Life after Alice

Another reason for the increased patent activity is the legal world’s adjustment to the 2014 Supreme Court decision known as Alice. In Alice Corp. v. CLS Bank International the court held that generic computers performing generic computer functions can’t make something eligible for patent protection. It also created a two-step test to determine if a concept is ineligible and if other claims can make it into an eligible concept. 

“For a while people weren’t really sure if their patents were even going to come out on the other side in some sort of an invalidity challenge,” Maxey-Fisher said. 

At first after Alice, many patents were ruled invalid, but now more and more are standing. Maxey-Fisher credits the U.S. patent office for doing better examinations on the front end of patent applications and attorneys for getting better at drafting claims to defend patents. Pharmaceutical and mechanical patents are faring better than technology patents. 

Even before Alice, technology companies were less inclined to apply for patents. They grew tired of fighting non-participating entities known as “trolls” who buy patents for the sole purpose of suing other companies for infringement. Also, the fast pace of changing technology often outpaces the time it takes to get a patent. 

“With software and technology, the shelf life is extremely short. You are looking at two to three years to get a patent through,” Maxey-Fisher said. In that time period, a technological discovery can be advanced multiple times. “If technology is going to move faster than the patent office, less people are going to protect it.”

Cost of litigation

The high cost of litigating a patent case in court has also played a factor in the fluctuating number of lawsuits and desire for a patent that is so costly to protect.

“The advent of digital technology changed for patent law because it raised the cost of litigation exponentially,” Larson said.

“In the old days when you litigated a case you could give me a couple papers from your file and run them through the copier,” he said. “Now because of electronically stored information you have hundreds of thousands of documents. Imagine the cost and effort it takes to go through even a medium sized company.”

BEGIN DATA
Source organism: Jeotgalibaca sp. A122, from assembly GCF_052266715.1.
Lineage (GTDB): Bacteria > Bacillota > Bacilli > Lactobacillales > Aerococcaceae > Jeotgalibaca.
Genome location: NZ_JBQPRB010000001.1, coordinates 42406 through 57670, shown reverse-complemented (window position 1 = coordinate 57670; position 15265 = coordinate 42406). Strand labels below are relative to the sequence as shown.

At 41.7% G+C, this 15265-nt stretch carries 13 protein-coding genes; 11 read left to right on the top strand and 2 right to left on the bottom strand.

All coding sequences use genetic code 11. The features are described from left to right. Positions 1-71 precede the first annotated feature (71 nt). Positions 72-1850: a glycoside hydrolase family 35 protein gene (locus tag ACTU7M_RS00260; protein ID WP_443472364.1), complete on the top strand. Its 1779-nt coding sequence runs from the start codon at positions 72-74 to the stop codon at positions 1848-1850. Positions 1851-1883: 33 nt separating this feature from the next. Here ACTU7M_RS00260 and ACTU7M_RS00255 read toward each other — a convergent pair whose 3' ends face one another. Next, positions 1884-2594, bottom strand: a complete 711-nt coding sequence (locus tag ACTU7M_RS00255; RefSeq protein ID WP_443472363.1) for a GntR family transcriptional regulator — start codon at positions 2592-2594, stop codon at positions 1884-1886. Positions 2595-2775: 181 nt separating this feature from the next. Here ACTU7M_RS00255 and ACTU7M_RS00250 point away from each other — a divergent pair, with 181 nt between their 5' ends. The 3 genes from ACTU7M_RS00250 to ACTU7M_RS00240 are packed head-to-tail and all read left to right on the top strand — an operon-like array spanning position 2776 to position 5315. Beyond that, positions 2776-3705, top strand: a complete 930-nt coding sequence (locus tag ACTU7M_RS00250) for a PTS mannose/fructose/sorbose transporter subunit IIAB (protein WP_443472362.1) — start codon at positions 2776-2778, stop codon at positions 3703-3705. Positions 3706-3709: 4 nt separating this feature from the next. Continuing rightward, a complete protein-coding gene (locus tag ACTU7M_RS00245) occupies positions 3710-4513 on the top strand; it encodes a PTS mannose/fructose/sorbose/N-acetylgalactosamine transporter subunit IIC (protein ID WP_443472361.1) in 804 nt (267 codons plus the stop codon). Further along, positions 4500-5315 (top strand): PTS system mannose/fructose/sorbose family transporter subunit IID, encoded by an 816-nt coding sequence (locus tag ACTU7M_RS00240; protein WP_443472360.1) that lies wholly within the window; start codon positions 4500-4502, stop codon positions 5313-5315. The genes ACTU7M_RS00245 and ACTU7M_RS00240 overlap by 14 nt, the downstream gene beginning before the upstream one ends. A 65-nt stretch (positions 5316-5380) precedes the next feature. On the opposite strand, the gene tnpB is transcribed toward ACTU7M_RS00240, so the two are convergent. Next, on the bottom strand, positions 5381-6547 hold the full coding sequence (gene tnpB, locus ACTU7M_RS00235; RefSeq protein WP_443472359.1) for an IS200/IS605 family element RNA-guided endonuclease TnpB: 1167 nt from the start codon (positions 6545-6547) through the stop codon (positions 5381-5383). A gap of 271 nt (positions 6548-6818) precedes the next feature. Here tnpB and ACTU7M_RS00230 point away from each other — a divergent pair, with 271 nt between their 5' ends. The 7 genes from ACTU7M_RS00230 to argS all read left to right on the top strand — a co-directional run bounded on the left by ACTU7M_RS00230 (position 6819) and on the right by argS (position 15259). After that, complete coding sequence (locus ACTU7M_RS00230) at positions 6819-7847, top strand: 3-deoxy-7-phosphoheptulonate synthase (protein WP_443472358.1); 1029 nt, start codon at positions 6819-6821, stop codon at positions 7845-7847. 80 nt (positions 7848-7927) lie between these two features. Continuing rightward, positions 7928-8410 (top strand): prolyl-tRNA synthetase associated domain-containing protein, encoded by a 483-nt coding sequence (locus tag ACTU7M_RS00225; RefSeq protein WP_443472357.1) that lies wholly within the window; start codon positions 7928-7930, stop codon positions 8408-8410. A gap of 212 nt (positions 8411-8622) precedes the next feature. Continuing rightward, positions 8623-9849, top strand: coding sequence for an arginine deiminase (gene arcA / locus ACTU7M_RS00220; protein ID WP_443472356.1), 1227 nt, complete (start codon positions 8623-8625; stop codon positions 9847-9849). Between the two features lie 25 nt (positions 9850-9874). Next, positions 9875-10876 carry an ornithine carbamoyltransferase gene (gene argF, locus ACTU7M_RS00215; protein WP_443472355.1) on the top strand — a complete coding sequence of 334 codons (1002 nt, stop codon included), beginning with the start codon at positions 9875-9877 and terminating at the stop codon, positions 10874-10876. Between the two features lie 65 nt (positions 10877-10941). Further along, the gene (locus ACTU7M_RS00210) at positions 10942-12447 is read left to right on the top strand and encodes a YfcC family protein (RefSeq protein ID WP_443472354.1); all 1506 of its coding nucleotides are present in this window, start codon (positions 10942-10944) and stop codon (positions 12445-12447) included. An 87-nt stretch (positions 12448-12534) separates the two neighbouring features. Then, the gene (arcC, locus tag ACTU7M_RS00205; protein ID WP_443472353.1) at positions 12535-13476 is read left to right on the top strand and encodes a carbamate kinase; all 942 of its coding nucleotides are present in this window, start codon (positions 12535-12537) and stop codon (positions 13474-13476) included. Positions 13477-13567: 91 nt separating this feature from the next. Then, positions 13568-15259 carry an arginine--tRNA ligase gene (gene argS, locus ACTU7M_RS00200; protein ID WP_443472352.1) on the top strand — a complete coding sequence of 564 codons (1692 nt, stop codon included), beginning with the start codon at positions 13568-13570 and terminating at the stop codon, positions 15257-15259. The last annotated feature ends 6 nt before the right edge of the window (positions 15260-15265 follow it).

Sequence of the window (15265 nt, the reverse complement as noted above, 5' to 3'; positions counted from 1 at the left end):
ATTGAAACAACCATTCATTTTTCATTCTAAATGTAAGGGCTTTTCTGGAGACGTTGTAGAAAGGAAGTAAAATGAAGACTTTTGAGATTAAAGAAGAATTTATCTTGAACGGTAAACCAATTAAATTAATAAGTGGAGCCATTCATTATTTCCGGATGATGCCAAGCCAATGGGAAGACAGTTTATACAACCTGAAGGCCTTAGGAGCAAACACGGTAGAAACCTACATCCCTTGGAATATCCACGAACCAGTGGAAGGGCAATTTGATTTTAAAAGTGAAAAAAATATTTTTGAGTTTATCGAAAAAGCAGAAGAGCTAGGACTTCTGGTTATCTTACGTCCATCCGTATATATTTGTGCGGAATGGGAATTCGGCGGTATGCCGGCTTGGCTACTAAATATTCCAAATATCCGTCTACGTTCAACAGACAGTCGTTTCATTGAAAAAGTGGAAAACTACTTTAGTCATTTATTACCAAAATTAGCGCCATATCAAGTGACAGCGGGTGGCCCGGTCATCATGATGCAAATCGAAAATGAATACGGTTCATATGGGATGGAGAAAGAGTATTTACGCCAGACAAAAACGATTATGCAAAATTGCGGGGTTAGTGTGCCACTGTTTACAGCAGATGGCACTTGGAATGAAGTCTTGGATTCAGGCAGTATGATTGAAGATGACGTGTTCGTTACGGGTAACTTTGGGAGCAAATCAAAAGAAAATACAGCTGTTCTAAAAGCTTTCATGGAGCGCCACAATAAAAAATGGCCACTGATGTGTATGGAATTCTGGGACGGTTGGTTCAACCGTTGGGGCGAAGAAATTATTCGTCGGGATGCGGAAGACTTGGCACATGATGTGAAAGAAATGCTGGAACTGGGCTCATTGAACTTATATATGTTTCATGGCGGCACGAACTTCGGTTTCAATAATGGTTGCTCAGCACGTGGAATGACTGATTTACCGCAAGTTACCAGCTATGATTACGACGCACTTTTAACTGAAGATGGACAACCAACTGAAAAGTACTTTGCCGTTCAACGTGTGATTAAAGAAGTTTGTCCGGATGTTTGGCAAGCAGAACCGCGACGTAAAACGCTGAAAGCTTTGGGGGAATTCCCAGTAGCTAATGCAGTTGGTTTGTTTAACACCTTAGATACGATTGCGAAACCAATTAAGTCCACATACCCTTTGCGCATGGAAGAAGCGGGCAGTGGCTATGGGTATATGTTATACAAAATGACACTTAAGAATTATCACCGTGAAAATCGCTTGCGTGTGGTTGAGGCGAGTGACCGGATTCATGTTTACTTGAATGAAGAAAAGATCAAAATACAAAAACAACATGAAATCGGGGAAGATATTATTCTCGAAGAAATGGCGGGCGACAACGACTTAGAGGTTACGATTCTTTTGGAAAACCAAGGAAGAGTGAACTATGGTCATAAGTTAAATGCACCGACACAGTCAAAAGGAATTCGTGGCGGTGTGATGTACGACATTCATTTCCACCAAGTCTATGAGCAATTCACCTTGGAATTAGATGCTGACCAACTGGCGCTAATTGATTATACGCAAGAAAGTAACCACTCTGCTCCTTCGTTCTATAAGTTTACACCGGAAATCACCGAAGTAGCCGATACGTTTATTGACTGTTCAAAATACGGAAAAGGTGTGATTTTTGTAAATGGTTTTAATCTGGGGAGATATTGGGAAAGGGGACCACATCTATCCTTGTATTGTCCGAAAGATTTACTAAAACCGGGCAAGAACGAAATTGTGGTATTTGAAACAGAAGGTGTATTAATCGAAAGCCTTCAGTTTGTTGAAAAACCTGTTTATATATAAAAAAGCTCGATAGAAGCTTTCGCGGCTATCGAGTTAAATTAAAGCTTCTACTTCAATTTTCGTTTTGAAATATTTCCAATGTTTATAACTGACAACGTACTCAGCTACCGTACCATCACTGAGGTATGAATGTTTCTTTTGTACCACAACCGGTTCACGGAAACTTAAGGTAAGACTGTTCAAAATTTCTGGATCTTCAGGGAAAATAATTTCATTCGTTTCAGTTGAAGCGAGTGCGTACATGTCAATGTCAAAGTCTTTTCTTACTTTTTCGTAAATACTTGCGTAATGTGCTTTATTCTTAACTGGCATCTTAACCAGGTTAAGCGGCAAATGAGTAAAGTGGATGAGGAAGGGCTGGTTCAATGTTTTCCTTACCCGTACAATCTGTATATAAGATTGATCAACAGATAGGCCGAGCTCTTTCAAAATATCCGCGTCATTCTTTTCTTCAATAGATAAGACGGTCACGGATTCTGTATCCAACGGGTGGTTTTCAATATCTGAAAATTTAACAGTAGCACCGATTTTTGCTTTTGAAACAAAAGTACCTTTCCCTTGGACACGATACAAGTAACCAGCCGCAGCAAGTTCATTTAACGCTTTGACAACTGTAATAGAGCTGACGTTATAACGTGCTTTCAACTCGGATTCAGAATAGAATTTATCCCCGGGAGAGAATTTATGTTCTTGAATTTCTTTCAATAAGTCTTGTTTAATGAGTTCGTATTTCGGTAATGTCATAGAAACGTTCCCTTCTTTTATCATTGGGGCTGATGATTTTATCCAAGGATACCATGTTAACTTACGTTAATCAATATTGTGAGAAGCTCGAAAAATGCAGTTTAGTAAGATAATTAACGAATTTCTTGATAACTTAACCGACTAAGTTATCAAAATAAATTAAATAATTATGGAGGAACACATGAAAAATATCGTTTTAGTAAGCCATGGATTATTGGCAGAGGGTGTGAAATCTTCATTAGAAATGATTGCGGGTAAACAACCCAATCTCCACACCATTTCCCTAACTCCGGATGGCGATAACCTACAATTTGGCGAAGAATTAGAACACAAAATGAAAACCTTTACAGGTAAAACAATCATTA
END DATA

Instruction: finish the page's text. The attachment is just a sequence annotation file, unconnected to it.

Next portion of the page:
The hundreds of hours it takes for discovery, combined with experts who testify in court at $500 an hour, makes for a monthly minimum budget of $50,000 for a patent litigation case. Twenty years ago, Larson said, it would have been $10,000. Thus, negotiating out of court is usually the preferred course.

Need for more patent attorneys 

Whether negotiating, litigating, filing patent applications or takedowns on Internet marketplaces, the demand for patent law is strong. So why is it the fastest decreasing segment of law practice?

“One has to have a technical background to be able to even be eligible to take the patent bar, which is required for patent prosecutors. The vast majority of law students do not have the technical background required,” said Raina Haque, a professor at Wake Forest University School of Law in Winston-Salem, NC, with expertise in computational law and emergent technologies.

“Few law schools have a very well developed program to support students who are interested in being a patent prosecutor, because few students are eligible in the first place.” (Wake Forest, however, has two professors, Haque and Simone Rose, who have been patent attorneys and have the engineering background.)  

“Legal academia is recognizing the gulf between the law and technology, … and recognizing the need to produce lawyers who can bridge the gulf,” she said. “Some law schools are purposefully prioritizing accepting applicants with tech backgrounds. Many law schools are building law and tech programs and are in need of professors who teach in that space and produce scholarship.”

Contact Katherine Snow Smith at Follow her on Twitter at @snowsmith.